‘Between Riverside and Crazy’ There’s Only a Void

 By Ernest Kearney  —  While watching a stage magician’s performance there is an unavoidable disappointment when one can plainly see the plexiglass boxes beneath the surface of the water he’s supposedly walking on, or when we catch a glimpse of the metal rod he’s standing in front of that holds the “levitating” woman aloft. 

It’s the same type of disappointment experienced when one sits too close to the stage during the ballet where you can hear the thumping of their Capezio’s against the wooden boards as they complete a grand jeté and their gasps for air as they prepare for a series of cabrioles.

We don’t want to be reminded that magic is nothing but tricks and ballet dancers can’t really fly.

Stephen Adly Guirgis’ Between Riverside and Crazy, at the Fountain Theatre in Hollywood, suffers a similar shortcoming.

Pops Washington (Montae Russell) is a black, former New York cop who is on disability after being shot by a young white officer, while off duty at a bar.  Now he struggles to maintain body and soul, while his lawsuit against the city is pending.  He shares his apartment with his son Junior (Matthew Hancock), and his pregnant girl friend (Marisol Miranda) and Oswaldo (Victor Anthony) a young street hustler trying to straighten out his life.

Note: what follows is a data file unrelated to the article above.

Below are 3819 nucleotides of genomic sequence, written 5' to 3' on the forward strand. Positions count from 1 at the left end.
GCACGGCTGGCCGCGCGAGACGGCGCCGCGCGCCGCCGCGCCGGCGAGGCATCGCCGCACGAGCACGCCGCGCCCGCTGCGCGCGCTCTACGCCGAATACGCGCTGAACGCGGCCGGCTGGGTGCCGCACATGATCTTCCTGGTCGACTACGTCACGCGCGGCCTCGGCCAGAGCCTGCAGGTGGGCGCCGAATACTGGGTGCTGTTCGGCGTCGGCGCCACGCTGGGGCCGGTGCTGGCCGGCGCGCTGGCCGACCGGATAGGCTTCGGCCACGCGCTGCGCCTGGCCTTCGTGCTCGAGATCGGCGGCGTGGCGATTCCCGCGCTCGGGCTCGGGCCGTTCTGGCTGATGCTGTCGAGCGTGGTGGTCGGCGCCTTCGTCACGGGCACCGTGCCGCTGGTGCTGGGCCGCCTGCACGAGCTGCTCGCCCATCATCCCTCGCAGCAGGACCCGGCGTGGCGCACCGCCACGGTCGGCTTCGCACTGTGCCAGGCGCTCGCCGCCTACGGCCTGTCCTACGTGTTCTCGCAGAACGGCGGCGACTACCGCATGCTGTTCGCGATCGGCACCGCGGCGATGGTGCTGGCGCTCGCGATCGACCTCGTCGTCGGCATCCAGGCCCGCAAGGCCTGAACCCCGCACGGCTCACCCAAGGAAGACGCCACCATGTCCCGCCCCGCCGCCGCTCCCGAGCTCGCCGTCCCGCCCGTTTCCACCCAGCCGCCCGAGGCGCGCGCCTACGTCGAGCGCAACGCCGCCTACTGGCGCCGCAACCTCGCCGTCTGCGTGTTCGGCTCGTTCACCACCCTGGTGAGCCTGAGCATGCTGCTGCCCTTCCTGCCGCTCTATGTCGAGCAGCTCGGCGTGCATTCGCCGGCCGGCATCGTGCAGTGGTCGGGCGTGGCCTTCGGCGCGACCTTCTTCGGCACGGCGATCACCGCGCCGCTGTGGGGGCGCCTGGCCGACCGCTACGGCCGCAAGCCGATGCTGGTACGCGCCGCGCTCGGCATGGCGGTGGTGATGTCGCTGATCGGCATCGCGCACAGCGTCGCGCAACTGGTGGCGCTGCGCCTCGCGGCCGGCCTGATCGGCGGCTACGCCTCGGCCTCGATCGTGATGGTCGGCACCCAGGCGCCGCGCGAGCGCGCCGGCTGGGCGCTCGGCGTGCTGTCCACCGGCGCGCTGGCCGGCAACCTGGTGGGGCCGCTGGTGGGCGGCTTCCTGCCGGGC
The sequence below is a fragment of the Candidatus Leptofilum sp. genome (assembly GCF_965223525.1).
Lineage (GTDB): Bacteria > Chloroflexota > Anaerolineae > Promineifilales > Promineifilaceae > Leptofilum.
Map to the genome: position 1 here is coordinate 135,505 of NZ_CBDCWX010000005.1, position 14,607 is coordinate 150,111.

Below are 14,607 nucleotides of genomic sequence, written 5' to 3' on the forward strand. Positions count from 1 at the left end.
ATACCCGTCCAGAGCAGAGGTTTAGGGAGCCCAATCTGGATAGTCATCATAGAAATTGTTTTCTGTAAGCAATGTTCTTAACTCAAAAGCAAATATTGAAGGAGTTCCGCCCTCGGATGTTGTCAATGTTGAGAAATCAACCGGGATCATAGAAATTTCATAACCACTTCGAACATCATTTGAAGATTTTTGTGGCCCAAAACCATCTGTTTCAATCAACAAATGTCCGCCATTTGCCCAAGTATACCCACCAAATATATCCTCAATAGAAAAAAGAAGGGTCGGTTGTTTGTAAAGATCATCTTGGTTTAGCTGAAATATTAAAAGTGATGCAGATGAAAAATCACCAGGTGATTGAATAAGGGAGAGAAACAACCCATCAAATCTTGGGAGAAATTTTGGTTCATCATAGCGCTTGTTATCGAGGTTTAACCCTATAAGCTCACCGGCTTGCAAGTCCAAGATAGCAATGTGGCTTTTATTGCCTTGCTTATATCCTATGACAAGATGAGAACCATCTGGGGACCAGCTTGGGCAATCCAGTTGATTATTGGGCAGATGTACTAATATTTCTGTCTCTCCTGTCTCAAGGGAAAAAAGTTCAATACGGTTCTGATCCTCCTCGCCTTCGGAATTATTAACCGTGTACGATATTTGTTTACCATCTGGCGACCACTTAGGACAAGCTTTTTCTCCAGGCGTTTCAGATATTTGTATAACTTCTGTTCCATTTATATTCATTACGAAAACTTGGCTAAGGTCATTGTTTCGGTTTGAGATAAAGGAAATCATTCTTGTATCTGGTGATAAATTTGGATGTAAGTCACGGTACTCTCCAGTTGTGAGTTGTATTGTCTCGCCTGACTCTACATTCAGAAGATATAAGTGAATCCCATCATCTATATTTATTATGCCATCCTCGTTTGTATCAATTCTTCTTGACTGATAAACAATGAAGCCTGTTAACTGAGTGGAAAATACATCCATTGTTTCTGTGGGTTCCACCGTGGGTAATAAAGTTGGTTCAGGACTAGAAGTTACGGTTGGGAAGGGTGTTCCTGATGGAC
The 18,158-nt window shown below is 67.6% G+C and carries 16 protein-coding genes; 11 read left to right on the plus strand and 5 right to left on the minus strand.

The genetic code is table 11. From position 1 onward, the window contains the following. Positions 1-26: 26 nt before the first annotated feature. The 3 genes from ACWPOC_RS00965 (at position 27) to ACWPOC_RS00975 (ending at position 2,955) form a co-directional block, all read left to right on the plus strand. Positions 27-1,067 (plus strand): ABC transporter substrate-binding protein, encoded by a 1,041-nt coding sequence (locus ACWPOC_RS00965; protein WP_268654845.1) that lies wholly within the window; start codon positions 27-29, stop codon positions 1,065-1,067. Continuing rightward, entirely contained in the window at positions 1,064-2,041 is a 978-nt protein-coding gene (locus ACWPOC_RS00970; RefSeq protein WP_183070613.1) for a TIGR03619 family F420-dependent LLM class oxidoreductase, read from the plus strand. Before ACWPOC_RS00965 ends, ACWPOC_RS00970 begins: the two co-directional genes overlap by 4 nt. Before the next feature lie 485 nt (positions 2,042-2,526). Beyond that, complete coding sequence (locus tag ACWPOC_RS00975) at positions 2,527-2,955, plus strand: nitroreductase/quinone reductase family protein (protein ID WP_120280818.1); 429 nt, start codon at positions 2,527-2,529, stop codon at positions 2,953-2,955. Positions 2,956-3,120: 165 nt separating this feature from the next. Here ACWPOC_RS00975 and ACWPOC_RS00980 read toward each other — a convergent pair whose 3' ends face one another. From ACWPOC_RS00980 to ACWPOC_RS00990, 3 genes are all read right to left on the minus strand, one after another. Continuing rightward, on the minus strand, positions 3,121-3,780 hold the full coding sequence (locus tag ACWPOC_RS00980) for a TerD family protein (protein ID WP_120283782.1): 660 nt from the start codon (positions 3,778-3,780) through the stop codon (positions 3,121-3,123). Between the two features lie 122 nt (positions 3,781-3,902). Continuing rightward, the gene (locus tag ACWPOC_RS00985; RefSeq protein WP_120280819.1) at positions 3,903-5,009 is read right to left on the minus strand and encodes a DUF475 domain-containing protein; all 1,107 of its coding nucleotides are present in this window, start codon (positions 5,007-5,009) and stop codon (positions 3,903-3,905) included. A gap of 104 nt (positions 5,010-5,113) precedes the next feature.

Pops is visited by his former partner (Lesley Fera) and her fiancé (Joshua Bitton) who are trying to convince him to drop his case against the department and settle.  He’s also visited by a caregiver (Liza Fernandez) sent by a local church.

The cast is excellent across the board and I can find no fault in them.

I find it all in the play.

Things happen, conflicts occur, characters evolve, but overall, for me at least, there was nothing organic or surprising about any of those happenings, occurrences or evolutions. 

Guirgis has loaded Between Riverside and Crazy with events and discoveries – the suspicion of racism motivating Pops’ shooting, the descent back into drug abuse by one of the characters, the threats of retaliation against Pops if he pursues his suit, the estrangement of his son, a brutal assault, and the revelation that Pops perjured himself in accusing the white officer of calling out racial slurs as he shot him.  

These are all situations that should have borne gravitas, and yet they are deployed about the stage for the sole purpose of serving the playwright’s intention to craft a feel-good crowd-pleaser with all the gravitas of a case of Ben and Jerry’s Chunky Monkey.

There are no repercussions involved.  That is the major flaw that I find in the play. The individual who beats Pops viciously enough to land him in the hospital re-appears in the final scene making baloney sandwiches with chocolate Ring-Dings and nothing comes from Pop’s baring false witness against a fellow police officer.

There is no character logic involved here.  After eight years of impotence, Pops’ libido is resurrected by what amounts to a lap dance.

There is contrivance here and a good deal of that. What would entice “ahhhs” from the audience?  How about Pops leaving with the dog he’s disparaged all throughout the play?

“Ahhh.”

This is not a play for serious theatergoers; this is a play meant to entertain busloads of tourists visiting the “Great White Way” from Ohio.